Ministers for the Department of Communications and the Arts

Joint Release with The Hon. Paul Fletcher MP: Deregulation of communications sector a boost for productivity

19 March 2014

The Australian Government has removed more than 1,000 pages of burdensome regulation in the Communications portfolio, saving the sector an expected $35 million per year. This is the first step in the Government’s agenda to boost productivity and innovation.

A significant proportion of the Omnibus Repeal Day (Autumn 2014) Bill is made up of measures from the Communications portfolio. This will contribute to the Government’s overall goal of removing $1 billion in the cost of unnecessary regulation from the economy each year.

Media and telecoms companies are among the most heavily regulated in the economy – and yet they are sectors at the forefront of technological change, which has brought increased levels of competition and choice for consumers.

Both sectors are subject to a regulatory framework established in the 1990s, based on stable technologies and old business models.

The Government is in the process of reviewing every piece of regulation in the sector and asking whether they still serve a useful purpose and whether they could otherwise be fulfilled by more efficient and simpler means. The Government will retain important community and consumer safeguards—this is about better outcomes for business and consumers now and in the future.

Key measures announced today include:

  • Repealing obsolete sections of telecommunications regulationthat were superseded by a stronger, industry-led consumer protection code in 2012. Carriers no longer need to maintain duplicate summaries for each product or service.
  • Amendments to streamline reporting requirements that force telecommunications carriers and carriage service providers to lodge extensive amounts of contract documentation and notices with the Australian Competition and Consumer Commission.
  • Broadening the ACMA’s discretion so they can determine if they investigate complaints. This allows the ACMA to focus its resources on complaints of a more serious nature, including those that might indicate systemic problems.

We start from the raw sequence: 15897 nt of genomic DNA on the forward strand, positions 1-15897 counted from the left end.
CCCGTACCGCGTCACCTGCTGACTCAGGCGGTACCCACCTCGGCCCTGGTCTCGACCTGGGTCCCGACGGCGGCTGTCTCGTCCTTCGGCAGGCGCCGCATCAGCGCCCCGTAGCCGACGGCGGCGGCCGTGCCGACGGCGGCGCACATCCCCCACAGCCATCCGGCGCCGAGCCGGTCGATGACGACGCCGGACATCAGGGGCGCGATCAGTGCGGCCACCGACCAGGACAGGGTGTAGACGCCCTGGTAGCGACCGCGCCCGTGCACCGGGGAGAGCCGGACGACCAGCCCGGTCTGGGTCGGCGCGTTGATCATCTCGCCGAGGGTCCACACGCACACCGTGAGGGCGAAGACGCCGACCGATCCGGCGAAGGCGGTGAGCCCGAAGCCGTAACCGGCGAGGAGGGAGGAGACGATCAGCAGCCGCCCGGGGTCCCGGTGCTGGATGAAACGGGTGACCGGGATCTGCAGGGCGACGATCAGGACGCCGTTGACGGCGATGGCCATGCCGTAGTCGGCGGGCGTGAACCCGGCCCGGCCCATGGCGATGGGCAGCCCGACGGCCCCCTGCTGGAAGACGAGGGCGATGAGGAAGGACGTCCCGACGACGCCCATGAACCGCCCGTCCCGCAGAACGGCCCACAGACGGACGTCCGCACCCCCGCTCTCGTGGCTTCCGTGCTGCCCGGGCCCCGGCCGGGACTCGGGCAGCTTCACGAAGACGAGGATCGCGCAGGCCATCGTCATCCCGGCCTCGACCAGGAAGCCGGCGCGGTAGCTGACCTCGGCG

• Repealing a number of Telstra’s record-keeping rules – particularly those relating to accounting separation – that are no longer necessary as it moves towards structural separation. This will reduce a significant administrative burden, both on Telstra and the ACCC.
  • Giving the ACMA the discretion to exempt smaller commercial radio broadcasting licensees and commercial television broadcasting licensees from submitting audited accounts. In addition, the requirement for controllers of certain media assets to report annually to the ACMA on changes to the control of commercial broadcasting licences and newspapers will be removed.

Since the election the Government has also reduced the burden of regulation on the telecommunications sector by streamlining identity checks for prepaid mobile services, amending the permit process for submarine cables and simplifying telecommunications industry code arrangements.

The Australian Communications and Media Authority is also assisting the Government on delivering on its regulatory reform agenda. The ACMA has already revoked 46 redundant instruments and is already well progressed in removing unnecessary reporting requirements across a range of instruments.

The Government has consulted widely with companies, consumer advocates and regulators in the communication sector to ensure we get these measures right.

There is strong support for the Government’s deregulation agenda. We are committed to protecting the Australian public and have kept telecommunication consumer safeguards in place.

In the longer term real reform will only be achieved through careful consideration of a vast range of complex policy issues.

The Government is working closely with the sector and has received constructive feedback that is assisting in deciding the priorities for reform and the appropriate process and timing for considering these more complex issues.

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